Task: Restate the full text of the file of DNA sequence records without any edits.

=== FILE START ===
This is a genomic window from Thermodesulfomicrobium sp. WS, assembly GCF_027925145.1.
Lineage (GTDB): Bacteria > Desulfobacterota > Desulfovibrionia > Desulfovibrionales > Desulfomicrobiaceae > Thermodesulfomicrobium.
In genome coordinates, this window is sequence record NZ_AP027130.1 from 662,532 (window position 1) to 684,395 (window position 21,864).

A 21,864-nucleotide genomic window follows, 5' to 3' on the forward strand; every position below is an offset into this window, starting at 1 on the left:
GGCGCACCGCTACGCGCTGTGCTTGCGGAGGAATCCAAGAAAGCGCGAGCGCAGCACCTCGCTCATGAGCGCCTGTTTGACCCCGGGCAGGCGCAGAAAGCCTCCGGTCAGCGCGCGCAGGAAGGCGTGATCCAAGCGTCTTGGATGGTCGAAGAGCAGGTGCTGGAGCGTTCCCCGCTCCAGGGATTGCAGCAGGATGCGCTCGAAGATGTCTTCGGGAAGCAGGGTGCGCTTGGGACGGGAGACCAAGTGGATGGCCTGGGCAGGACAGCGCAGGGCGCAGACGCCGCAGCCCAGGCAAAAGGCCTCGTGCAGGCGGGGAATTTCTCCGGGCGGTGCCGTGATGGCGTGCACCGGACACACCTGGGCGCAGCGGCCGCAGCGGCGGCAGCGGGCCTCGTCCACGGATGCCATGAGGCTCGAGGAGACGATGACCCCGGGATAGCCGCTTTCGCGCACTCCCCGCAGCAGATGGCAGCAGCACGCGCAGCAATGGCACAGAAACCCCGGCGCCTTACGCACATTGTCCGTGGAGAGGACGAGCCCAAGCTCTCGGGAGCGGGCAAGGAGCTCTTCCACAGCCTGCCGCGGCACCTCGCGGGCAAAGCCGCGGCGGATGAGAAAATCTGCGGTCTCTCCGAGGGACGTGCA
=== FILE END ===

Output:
This is a genomic window from Thermodesulfomicrobium sp. WS, assembly GCF_027925145.1.
Lineage (GTDB): Bacteria > Desulfobacterota > Desulfovibrionia > Desulfovibrionales > Desulfomicrobiaceae > Thermodesulfomicrobium.
In genome coordinates, this window is sequence record NZ_AP027130.1 from 662,532 (window position 1) to 684,395 (window position 21,864).

A 21,864-nucleotide genomic window follows, 5' to 3' on the forward strand; every position below is an offset into this window, starting at 1 on the left:
GGCGCACCGCTACGCGCTGTGCTTGCGGAGGAATCCAAGAAAGCGCGAGCGCAGCACCTCGCTCATGAGCGCCTGTTTGACCCCGGGCAGGCGCAGAAAGCCTCCGGTCAGCGCGCGCAGGAAGGCGTGATCCAAGCGTCTTGGATGGTCGAAGAGCAGGTGCTGGAGCGTTCCCCGCTCCAGGGATTGCAGCAGGATGCGCTCGAAGATGTCTTCGGGAAGCAGGGTGCGCTTGGGACGGGAGACCAAGTGGATGGCCTGGGCAGGACAGCGCAGGGCGCAGACGCCGCAGCCCAGGCAAAAGGCCTCGTGCAGGCGGGGAATTTCTCCGGGCGGTGCCGTGATGGCGTGCACCGGACACACCTGGGCGCAGCGGCCGCAGCGGCGGCAGCGGGCCTCGTCCACGGATGCCATGAGGCTCGAGGAGACGATGACCCCGGGATAGCCGCTTTCGCGCACTCCCCGCAGCAGATGGCAGCAGCACGCGCAGCAATGGCACAGAAACCCCGGCGCCTTACGCACATTGTCCGTGGAGAGGACGAGCCCAAGCTCTCGGGAGCGGGCAAGGAGCTCTTCCACAGCCTGCCGCGGCACCTCGCGGGCAAAGCCGCGGCGGATGAGAAAATCTGCGGTCTCTCCGAGGGACGTGCA